Or, Thermodyamics and the Human Impact
Or, Newton Knows Footprints
Or, Niko's 3rd Iteration on the Same Theme (needs to branch out)
Or, 13 Ways of Looking at Influence
Zachary knows when he’s trouble.
He senses it, almost immediately, even if I’m rooms away, as if something in the air tips him off, my anger manifest in some bodily emission that rapidly pursues, with heat-seeking accuracy, it’s source. That chemical signal rounds corners and deftly, inaudibly negotiates doors and stairs (which is unfair because that spoils my dramatic entry and gives him time to plan, diluting my affect). Because he’s so keen to that chemical signature, and because he grows craftier by the day, he’s developed coping mechanisms/strategies/preemptive strikes/countermeasures/anti-venom (choose-your-own tone). One in particular diverts daddy’s anger with ridiculous accuracy.
I round corners, trample hallways, level the stairs, huffing with leaden steps (I don’t do stealth), trying to find the kid. Invariably, he meets me half-way (having sensed me and chosen to preempt his doom before the countdown reaches “0”).
“Daddy, come here,” he looks up, signaling me to drop to my face. “I have to tell you a secret.” He grabs the back of my head and neck to pull me down. The contact alone cools my blood from a boil to a simmer. This kid knows the power of touch.
I drop, falling prey, again, to his seductions. My cause no longer relevant, he’ll whisper again, “Daddy, I have to tell you a secret,” and then he plants a deliberate, soft, just long enough kiss on my cheek that would settle all conflicts if weaponized and diffused from rainbow-colored bombers.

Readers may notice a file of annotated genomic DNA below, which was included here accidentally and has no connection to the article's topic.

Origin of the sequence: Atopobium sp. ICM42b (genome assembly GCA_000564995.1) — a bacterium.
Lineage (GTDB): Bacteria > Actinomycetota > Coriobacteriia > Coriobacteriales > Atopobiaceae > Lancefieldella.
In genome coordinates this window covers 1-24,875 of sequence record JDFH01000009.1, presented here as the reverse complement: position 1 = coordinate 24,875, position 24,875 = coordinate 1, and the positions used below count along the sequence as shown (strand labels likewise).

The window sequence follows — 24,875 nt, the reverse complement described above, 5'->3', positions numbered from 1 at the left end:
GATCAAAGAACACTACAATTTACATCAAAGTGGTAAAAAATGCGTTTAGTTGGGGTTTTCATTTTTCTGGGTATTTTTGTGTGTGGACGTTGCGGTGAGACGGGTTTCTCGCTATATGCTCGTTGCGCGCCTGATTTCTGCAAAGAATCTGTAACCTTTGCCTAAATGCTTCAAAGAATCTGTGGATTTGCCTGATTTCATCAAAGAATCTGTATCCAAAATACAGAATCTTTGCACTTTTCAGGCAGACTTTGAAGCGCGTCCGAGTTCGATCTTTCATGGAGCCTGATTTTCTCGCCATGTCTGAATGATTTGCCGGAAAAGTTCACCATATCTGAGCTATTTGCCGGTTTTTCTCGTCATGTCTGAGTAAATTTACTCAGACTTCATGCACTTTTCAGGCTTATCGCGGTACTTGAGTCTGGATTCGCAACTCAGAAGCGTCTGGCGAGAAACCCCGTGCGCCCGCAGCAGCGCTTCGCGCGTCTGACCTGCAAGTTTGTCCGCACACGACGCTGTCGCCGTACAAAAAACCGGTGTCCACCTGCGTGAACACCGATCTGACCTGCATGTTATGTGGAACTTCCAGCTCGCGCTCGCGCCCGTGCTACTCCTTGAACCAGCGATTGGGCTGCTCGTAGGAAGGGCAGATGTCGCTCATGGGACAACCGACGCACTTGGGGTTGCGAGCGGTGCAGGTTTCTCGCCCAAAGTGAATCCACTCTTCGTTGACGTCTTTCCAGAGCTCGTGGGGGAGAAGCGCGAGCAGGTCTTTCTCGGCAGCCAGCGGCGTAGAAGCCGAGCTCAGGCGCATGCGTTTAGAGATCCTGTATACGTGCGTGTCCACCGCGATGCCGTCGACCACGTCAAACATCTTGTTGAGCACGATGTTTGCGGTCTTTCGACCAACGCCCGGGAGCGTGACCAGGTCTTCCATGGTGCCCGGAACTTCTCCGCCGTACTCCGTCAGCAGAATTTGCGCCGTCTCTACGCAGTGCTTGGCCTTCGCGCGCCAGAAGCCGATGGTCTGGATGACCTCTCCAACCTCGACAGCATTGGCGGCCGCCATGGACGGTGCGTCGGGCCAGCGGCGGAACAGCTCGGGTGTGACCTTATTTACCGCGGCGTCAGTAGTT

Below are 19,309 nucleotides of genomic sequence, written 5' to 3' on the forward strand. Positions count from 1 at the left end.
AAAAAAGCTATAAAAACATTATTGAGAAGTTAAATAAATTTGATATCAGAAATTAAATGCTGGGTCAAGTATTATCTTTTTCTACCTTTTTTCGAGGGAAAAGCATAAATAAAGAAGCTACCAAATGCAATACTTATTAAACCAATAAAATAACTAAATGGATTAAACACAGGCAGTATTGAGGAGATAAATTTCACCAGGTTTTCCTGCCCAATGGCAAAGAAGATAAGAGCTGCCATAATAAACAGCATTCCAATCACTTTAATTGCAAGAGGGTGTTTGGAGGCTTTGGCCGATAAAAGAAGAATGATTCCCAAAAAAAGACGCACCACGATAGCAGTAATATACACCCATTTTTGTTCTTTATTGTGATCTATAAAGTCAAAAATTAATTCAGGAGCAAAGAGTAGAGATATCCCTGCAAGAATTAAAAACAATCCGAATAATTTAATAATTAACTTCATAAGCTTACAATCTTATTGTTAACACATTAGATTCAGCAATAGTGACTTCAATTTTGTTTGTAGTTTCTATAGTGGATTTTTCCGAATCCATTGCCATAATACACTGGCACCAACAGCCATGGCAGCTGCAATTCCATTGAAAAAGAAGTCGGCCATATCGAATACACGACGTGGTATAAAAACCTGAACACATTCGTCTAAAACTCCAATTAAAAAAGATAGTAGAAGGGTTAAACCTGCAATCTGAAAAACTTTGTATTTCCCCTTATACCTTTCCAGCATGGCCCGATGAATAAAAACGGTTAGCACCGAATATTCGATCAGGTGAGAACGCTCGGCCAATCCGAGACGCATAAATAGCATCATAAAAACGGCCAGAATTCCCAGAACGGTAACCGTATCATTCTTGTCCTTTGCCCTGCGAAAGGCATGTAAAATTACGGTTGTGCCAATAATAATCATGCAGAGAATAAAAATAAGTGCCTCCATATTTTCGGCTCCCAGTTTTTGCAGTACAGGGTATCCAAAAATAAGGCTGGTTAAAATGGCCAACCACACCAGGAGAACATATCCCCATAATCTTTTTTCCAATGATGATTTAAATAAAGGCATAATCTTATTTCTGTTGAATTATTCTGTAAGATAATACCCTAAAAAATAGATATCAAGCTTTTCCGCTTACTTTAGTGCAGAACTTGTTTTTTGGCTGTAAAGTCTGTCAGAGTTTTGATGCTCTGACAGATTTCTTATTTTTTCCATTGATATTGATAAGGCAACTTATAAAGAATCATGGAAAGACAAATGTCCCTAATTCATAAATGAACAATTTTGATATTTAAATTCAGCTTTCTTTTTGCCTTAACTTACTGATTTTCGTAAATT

He lets go, carefully scanning my face for the desired reaction. If he sees stern, he pulls me down to tell me the secret—that he loves me. But he rarely sees stern. He sees a dad, cheerily, clumsily defeated and calm, resolute but diplomatic and so much kinder. The kid is undefeated and I—we, defeated, are better for it.
Zachary is a schemer. Having dabbled in the art of the deal, this 6-yr. old is always propositioning me. Still a novice, his propositions, couched in win-win language, are shamelessly zero-sum; but I love the effort. He hasn’t always been this way. We older, wizened versions of this kid, similarly crafty, haven’t always been this way, either. We experienced Newton and his laws of motion before we understood Newton’s laws of motion.
Unconsciously at first and then with waking awareness, our footprints modify the world around us. Zachary’s kisses weren’t always intended to diffuse bombs. Initially, this tender child gave kisses because he wanted to show some love. He would rest his hand over mine because he craved the contact. He would say “I love you” because he had a feeling he fearlessly needed to share. Then, he realized that these tiny gestures, selfish and pure in motive, had a profound effect on his mom and me.